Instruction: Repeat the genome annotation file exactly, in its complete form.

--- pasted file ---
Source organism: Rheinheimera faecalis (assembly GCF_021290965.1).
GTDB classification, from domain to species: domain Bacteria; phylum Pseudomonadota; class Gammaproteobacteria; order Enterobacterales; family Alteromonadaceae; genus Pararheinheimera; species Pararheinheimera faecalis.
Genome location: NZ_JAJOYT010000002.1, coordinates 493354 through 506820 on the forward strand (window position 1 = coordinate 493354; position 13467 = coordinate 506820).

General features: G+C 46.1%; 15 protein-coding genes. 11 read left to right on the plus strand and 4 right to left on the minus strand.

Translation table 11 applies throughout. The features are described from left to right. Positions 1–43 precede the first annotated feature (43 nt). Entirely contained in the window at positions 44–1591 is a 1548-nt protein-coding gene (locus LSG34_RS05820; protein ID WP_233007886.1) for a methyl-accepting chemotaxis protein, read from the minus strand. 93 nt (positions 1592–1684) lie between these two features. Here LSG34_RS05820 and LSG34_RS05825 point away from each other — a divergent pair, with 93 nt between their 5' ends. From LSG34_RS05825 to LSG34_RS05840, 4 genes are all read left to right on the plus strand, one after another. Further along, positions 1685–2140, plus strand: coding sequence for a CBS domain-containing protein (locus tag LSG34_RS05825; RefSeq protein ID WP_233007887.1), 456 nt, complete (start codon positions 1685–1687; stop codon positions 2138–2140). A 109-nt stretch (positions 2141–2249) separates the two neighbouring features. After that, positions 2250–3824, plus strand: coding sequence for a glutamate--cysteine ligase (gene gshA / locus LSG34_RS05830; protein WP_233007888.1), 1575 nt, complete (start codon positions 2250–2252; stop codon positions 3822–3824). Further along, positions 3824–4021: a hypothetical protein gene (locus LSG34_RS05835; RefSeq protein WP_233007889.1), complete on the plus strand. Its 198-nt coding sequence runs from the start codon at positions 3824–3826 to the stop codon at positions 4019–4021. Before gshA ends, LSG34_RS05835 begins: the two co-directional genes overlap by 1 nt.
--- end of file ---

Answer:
Source organism: Rheinheimera faecalis (assembly GCF_021290965.1).
GTDB classification, from domain to species: domain Bacteria; phylum Pseudomonadota; class Gammaproteobacteria; order Enterobacterales; family Alteromonadaceae; genus Pararheinheimera; species Pararheinheimera faecalis.
Genome location: NZ_JAJOYT010000002.1, coordinates 493354 through 506820 on the forward strand (window position 1 = coordinate 493354; position 13467 = coordinate 506820).

General features: G+C 46.1%; 15 protein-coding genes. 11 read left to right on the plus strand and 4 right to left on the minus strand.

Translation table 11 applies throughout. The features are described from left to right. Positions 1–43 precede the first annotated feature (43 nt). Entirely contained in the window at positions 44–1591 is a 1548-nt protein-coding gene (locus LSG34_RS05820; protein ID WP_233007886.1) for a methyl-accepting chemotaxis protein, read from the minus strand. 93 nt (positions 1592–1684) lie between these two features. Here LSG34_RS05820 and LSG34_RS05825 point away from each other — a divergent pair, with 93 nt between their 5' ends. From LSG34_RS05825 to LSG34_RS05840, 4 genes are all read left to right on the plus strand, one after another. Further along, positions 1685–2140, plus strand: coding sequence for a CBS domain-containing protein (locus tag LSG34_RS05825; RefSeq protein ID WP_233007887.1), 456 nt, complete (start codon positions 1685–1687; stop codon positions 2138–2140). A 109-nt stretch (positions 2141–2249) separates the two neighbouring features. After that, positions 2250–3824, plus strand: coding sequence for a glutamate--cysteine ligase (gene gshA / locus LSG34_RS05830; protein WP_233007888.1), 1575 nt, complete (start codon positions 2250–2252; stop codon positions 3822–3824). Further along, positions 3824–4021: a hypothetical protein gene (locus LSG34_RS05835; RefSeq protein WP_233007889.1), complete on the plus strand. Its 198-nt coding sequence runs from the start codon at positions 3824–3826 to the stop codon at positions 4019–4021. Before gshA ends, LSG34_RS05835 begins: the two co-directional genes overlap by 1 nt.